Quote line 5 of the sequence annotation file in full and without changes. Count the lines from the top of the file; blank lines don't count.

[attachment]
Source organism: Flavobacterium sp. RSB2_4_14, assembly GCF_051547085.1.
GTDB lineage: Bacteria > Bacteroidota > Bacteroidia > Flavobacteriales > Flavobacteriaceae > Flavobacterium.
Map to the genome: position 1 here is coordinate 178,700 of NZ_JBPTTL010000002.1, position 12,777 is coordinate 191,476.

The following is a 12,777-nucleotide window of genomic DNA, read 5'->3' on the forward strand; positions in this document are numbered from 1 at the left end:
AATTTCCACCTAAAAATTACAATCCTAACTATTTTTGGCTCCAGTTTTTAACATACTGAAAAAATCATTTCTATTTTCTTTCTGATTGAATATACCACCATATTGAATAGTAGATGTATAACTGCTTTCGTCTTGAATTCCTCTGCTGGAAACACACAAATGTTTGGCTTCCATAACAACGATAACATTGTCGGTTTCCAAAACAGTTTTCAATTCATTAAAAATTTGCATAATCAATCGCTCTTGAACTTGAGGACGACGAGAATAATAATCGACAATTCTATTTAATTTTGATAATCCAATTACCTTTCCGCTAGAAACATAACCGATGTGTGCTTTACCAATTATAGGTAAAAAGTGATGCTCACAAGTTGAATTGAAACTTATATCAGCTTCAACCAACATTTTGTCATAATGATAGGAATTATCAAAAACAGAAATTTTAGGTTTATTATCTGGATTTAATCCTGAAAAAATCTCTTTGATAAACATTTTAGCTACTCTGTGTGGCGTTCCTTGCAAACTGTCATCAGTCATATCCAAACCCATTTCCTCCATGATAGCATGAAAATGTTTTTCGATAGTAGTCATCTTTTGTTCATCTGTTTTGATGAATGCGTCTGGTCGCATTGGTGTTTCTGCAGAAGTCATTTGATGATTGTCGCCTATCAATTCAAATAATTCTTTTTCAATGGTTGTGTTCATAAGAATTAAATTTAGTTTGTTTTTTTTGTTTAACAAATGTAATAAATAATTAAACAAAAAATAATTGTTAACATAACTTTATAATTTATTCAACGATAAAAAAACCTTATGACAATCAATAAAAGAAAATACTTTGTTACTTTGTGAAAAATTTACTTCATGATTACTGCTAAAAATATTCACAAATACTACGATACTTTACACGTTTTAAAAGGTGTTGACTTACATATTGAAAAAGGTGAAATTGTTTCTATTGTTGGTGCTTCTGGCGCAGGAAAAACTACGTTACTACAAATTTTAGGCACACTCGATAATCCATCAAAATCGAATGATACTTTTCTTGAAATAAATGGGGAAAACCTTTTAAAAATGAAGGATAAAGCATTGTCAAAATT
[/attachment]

AATTTCCACCTAAAAATTACAATCCTAACTATTTTTGGCTCCAGTTTTTAACATACTGAAAAAATCATTTCTATTTTCTTTCTGATTGAATATACCACCATATTGAATAGTAGATGTATAACTGCTTTCGTCTTGAATTCCTCTGCTGGAAACACACAAATGTTTGGCTTCCATAACAACGATAACATTGTCGGTTTCCAAAACAGTTTTCAATTCATTAAAAATTTGCATAATCAATCGCTCTTGAACTTGAGGACGACGAGAATAATAATCGACAATTCTATTTAATTTTGATAATCCAATTACCTTTCCGCTAGAAACATAACCGATGTGTGCTTTACCAATTATAGGTAAAAAGTGATGCTCACAAGTTGAATTGAAACTTATATCAGCTTCAACCAACATTTTGTCATAATGATAGGAATTATCAAAAACAGAAATTTTAGGTTTATTATCTGGATTTAATCCTGAAAAAATCTCTTTGATAAACATTTTAGCTACTCTGTGTGGCGTTCCTTGCAAACTGTCATCAGTCATATCCAAACCCATTTCCTCCATGATAGCATGAAAATGTTTTTCGATAGTAGTCATCTTTTGTTCATCTGTTTTGATGAATGCGTCTGGTCGCATTGGTGTTTCTGCAGAAGTCATTTGATGATTGTCGCCTATCAATTCAAATAATTCTTTTTCAATGGTTGTGTTCATAAGAATTAAATTTAGTTTGTTTTTTTTGTTTAACAAATGTAATAAATAATTAAACAAAAAATAATTGTTAACATAACTTTATAATTTATTCAACGATAAAAAAACCTTATGACAATCAATAAAAGAAAATACTTTGTTACTTTGTGAAAAATTTACTTCATGATTACTGCTAAAAATATTCACAAATACTACGATACTTTACACGTTTTAAAAGGTGTTGACTTACATATTGAAAAAGGTGAAATTGTTTCTATTGTTGGTGCTTCTGGCGCAGGAAAAACTACGTTACTACAAATTTTAGGCACACTCGATAATCCATCAAAATCGAATGATACTTTTCTTGAAATAAATGGGGAAAACCTTTTAAAAATGAAGGATAAAGCATTGTCAAAATT